And having no personal experience of being wealthy or powerful, I don't know enough about them to write about them!


The other issue that interested me as I began re-reading was the way Leanna Somerset was portrayed.  These books were written primarily for a male audience, and most of the writers were male.  The emphasis was on male adventure, not romance and not on female characters.


But within this first 57 pages, there are already two female characters, very different from each other and yet with certain common characteristics.  First there's Leanna, the desperate upper-class lady who has gotten herself into debt and needs a way out.  Pretty, delicate, emblem of all Johnnie aspires to and cannot have.


Then there's Moll Coppinger, with her broken nose and straw hat, who carries her own romantic torch for the dashing outlaw.  She is his for the taking, but she's not what he wants.


Unlike the fragile, helpless heroines of silent films perhaps, both Leanna and Moll are quite capable of self-preservation.  Were they products of the era in which they were written?  Lord Johnnie was published in 1949, so written in the immediate aftermath of World War II when women proved themselves capable of just about everything.


But, I'm only 57 pages in.  I remember how the story develops, and of course how it ends, and I know there are some twists and surprises in store for the characters.  Maybe there will be some surprises for my memories, too.

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review 2017-05-18 16:42
Book Review for The Captain's Rebel Irish Heroines Series by C.B. Halverson
The Captain's Rebel
Irish Heroines Series
by C.B. Halverson
  5 stars
Reviewed by: Angels
Published: Entangled: Scorched
Source: ARC Copy
Genre:  Romance,Regency,Historical Romance,Military

Land. Power. Influence. Mary O’Malley knows these are the only things that matter in her war-torn country. Determined to win back her ancestral home, she must embark on a journey across the Atlantic disguised as a cabin boy. But her ruse brings her under the control of a dangerous sea captain who demands from her the one thing she will never give—complete and total submission. Captain Richard Grant runs a tight ship, and he didn’t claw his way up through the ranks of the Royal Navy to be undone by a headstrong Irish girl hell-bent on jeopardizing his mission and his crew. If she insists on dressing like a man, then she can take his punishments. He demands obedience, but his insatiable need for her leads to a complex game of sex, desire, and dominance not even he can control. Awakened by the passion Grant stirs in her, Mary finds herself falling for the stern captain. But when her false identity leads to rumors of her spying for the French, she must choose between her love for Ireland and the man who commands her body—and her heart. 




This is a new author for us and we are glad to announce we loved our first read by her.

What an exciting read from the very first pages.The characters were griping and exciting funny and love-able. A historical romance with an erotic twist and unlike anything I read before and I loved it.
Grant and Mary two opposites that have common ground when it comes to their sexual pleasure.A game that started out to protect Mary turned out to be so much more.This couple had some major chemistry that brought out each others inhibitions that had them playing and acting out some of their most sensual sexual fantasies.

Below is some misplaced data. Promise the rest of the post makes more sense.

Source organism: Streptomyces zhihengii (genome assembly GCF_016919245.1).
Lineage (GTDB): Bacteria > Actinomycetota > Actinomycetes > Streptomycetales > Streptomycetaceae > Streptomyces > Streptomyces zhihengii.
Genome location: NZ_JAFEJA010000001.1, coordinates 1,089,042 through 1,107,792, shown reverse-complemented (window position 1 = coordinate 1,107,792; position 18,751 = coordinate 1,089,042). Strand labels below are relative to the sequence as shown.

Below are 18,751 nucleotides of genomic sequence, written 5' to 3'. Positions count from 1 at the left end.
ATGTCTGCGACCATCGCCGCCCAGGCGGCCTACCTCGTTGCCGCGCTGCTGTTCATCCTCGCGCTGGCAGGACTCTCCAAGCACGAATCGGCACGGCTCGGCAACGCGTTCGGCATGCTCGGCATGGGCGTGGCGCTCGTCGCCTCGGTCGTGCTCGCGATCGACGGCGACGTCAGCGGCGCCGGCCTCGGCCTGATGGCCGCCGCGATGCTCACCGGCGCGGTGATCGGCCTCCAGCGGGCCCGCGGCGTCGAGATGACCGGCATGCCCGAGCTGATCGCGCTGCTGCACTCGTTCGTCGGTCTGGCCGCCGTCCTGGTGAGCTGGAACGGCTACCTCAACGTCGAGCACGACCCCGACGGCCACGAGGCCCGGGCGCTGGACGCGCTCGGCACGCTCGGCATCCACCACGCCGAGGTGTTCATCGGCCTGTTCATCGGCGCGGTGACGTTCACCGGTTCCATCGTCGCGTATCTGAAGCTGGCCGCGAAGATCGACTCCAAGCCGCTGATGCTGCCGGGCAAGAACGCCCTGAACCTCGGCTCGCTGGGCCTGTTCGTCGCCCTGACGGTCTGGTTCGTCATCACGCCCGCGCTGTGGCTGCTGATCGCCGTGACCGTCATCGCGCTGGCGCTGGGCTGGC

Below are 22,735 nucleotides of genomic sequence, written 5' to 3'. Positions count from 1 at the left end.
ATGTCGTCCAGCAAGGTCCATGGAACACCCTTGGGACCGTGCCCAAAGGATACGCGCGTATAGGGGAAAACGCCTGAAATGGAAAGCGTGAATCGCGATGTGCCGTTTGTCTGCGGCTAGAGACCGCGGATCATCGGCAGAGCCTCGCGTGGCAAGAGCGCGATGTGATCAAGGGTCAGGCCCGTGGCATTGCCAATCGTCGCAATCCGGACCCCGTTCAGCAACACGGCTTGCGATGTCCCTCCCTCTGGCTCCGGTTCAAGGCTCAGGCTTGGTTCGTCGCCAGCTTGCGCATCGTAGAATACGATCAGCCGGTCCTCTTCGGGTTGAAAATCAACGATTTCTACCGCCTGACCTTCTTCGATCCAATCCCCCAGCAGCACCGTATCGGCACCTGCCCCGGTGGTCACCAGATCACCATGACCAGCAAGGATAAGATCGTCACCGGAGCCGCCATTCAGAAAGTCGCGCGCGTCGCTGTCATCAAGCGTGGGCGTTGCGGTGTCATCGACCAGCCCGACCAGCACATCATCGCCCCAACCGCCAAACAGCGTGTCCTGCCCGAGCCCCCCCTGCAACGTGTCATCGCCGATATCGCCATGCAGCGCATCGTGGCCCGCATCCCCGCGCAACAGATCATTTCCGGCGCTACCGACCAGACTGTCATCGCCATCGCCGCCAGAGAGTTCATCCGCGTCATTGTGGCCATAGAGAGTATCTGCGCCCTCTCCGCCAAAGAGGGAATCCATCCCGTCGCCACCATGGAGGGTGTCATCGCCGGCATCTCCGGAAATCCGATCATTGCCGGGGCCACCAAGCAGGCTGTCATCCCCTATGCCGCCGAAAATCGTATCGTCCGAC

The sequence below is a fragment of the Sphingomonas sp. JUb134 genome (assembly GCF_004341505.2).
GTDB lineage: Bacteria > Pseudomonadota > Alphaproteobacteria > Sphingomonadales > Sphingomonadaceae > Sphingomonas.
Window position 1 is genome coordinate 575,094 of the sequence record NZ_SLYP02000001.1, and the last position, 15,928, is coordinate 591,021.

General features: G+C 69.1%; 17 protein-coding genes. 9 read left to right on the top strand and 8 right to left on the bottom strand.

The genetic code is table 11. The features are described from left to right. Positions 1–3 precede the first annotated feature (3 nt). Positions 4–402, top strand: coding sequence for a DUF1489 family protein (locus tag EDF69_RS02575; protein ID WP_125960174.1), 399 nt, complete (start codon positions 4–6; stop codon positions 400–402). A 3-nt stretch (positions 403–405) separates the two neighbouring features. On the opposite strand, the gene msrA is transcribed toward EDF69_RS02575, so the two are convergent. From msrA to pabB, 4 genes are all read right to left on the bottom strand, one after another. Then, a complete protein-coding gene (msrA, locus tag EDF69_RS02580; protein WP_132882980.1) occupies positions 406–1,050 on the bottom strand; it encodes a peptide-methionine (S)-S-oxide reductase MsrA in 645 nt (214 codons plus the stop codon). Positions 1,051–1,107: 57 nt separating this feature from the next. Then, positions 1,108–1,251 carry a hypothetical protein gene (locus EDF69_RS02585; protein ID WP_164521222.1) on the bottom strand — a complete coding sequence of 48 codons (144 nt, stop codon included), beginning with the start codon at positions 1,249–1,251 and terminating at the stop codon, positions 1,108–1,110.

I always have a favorite character and mine is going to be Grant.I loved how interesting he was,he had a commanding personality, tall dark handsome,had a dangerous aura,was possessive,protective and into sexual kink.I enjoyed the game he played with Mary it was a sensual dance of cat and mouse.I loved how he saw the real Mary and not the Mary she pretended to be.He new she was a strong and determined sensual women who would do whatever it took to get the thing she wanted most.Grants perfect match yet belongs to another.
I admired Mary and her determination to  protect and give a better life to those people she cared about.Found her to be smart ,sexy,open minded,tough enough to protect herself on more than one occasion and just down right love able.I loved how she was willing to experiment sexually and how she demanded what she wanted and needed during herliaisons with Grant.I love how Bold she was for a girl who was raised to be prim and proper but anything but.
I have to say I rooted for this couple from the very beginning to find the love and happiness that they both deserved .To be able to overcome  the odds for them to be together.
 Favorite Scene - When Mary was forced to bring sexualgratification to a couple while pretending to be a  man and how she did the deed with a straight face while I laughed so hard through the entire scenario.
A page turner from beginning to end and I could not put the book down until it was finished.I love reading the normal historical romances but loved even more that the author decided to add a bdsm /erotica element into the mix to change it up a bit for these amazing characters.The story had excitement,intrigue,sexy captains,warfare love,humor,and some major surprises and some omg moments that I did not expect along with secrets and lies coming to life. All the elements I love in a story to make it a amazing and interesting read for me.  
I love when I fall in love and can connect with the characters I read about and I was able to do that with this couple it makes more of an enticing read for me and then I know that I will absolutely love the story I am reading.I have to say that this author was able to make me laugh as well as cry throughout the story.